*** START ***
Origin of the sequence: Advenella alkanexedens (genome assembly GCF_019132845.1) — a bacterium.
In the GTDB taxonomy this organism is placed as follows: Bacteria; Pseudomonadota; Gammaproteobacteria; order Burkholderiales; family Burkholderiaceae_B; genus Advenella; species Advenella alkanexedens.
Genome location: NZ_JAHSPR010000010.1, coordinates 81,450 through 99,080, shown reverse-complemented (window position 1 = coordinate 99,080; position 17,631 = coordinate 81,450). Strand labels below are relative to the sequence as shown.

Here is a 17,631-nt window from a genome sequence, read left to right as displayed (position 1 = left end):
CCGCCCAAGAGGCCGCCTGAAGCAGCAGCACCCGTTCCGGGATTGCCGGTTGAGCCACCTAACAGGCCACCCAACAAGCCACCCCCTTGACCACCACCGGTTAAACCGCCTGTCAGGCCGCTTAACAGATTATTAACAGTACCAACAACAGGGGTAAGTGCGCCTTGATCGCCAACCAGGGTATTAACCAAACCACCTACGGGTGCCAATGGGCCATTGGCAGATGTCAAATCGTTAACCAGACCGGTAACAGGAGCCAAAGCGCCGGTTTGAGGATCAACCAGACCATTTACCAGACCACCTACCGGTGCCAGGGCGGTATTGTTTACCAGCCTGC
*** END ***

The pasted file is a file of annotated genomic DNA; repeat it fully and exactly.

Origin of the sequence: Advenella alkanexedens (genome assembly GCF_019132845.1) — a bacterium.
In the GTDB taxonomy this organism is placed as follows: Bacteria; Pseudomonadota; Gammaproteobacteria; order Burkholderiales; family Burkholderiaceae_B; genus Advenella; species Advenella alkanexedens.
Genome location: NZ_JAHSPR010000010.1, coordinates 81,450 through 99,080, shown reverse-complemented (window position 1 = coordinate 99,080; position 17,631 = coordinate 81,450). Strand labels below are relative to the sequence as shown.

Here is a 17,631-nt window from a genome sequence, read left to right as displayed (position 1 = left end):
CCGCCCAAGAGGCCGCCTGAAGCAGCAGCACCCGTTCCGGGATTGCCGGTTGAGCCACCTAACAGGCCACCCAACAAGCCACCCCCTTGACCACCACCGGTTAAACCGCCTGTCAGGCCGCTTAACAGATTATTAACAGTACCAACAACAGGGGTAAGTGCGCCTTGATCGCCAACCAGGGTATTAACCAAACCACCTACGGGTGCCAATGGGCCATTGGCAGATGTCAAATCGTTAACCAGACCGGTAACAGGAGCCAAAGCGCCGGTTTGAGGATCAACCAGACCATTTACCAGACCACCTACCGGTGCCAGGGCGGTATTGTTTACCAGCCTGC